Buckingham Palace

Fountain in front of Buckingham Palace

Guard at Buckingham Palace

Westminster Abbey

The Eye

The Parliament Buildings as seen from the Eye.

Chris and Andrew stayed behind in Newark and spent the weekend enjoying the pubs of Newark (no driving involved) and they also visited Nottingham in search of the castle.  Turns out, there isn’t much left of the castle which explains why Chris and I didn’t see it when we were in Nottingham a few weeks ago.

Oldest inn in England dating back to 1189!

Nottingham – home to Robinhood.


Castle wall in Nottingham.

The canal in Nottingham.

After seeing Alyssa off on Sunday morning (yes, there were tears), I headed back into London to spend a few hours with Pauline, before returning to Newark by train. Pauline and I spent a quiet day together, getting caught up on each other’s news since we parted on the Camino.  We enjoyed the unusually warm and sunny day as we walked around her neighbourhood in East London and then just relaxed in a lovely park.  I was back in Newark before dinner which Andrew prepared for us – delicious chicken wraps.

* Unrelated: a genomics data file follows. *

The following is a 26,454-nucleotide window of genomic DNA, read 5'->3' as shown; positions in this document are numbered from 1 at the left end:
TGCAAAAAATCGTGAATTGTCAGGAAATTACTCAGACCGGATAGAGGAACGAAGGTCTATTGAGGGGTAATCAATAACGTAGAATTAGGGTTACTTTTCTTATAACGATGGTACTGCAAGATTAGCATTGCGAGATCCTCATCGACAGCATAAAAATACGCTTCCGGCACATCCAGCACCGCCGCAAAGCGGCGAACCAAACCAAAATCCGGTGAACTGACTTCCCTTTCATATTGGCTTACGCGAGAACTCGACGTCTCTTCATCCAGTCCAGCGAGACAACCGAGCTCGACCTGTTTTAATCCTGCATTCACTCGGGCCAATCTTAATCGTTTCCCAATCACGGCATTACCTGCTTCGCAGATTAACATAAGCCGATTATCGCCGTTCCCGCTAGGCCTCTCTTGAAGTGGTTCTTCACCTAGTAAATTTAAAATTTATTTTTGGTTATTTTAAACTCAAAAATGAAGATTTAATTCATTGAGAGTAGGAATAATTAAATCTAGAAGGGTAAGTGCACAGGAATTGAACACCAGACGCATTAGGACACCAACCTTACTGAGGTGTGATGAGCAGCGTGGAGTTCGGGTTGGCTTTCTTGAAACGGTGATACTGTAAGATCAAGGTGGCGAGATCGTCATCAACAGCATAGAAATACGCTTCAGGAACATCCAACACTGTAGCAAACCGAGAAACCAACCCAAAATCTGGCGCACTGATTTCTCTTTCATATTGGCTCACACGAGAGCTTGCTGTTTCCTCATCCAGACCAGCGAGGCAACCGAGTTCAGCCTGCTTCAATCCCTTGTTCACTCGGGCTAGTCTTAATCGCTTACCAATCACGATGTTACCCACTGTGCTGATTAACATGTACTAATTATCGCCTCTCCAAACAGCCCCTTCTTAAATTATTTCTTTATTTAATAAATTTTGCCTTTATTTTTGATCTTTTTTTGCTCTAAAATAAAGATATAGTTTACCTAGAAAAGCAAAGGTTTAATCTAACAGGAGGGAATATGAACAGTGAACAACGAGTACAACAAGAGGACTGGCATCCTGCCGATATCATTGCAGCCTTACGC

On Monday morning, we were back at the train station, this time heading north to Edinburgh, Scotland to visit my cousin Andrew and his wife Jen.  I had met Andrew briefly back in 2004 when I  visited the UK with my parents and youngest brother, Jim.  When I let my cousin know we were planning to visit Edinburgh, he generously invited us to stay with him even though we had never met his wife, nor did we really know each other.  We had a great time getting to know them, as well as his sister, Susan who I had never met before.  We even dropped in on a distant relative, Bill Baber, who has a knitwear shop in downtown Edinburgh.  Bill is keenly interested in his ancestry and is in the process of creating a family tree.  He casually pulled out the family tree from a high shelf in his shop and I was able to show him where I fit in. Bill was quite pleased that we had dropped by to say hello. Both my cousin Andrew and my son Andrew are also researching our family history.  There are lots of unanswered questions about our past.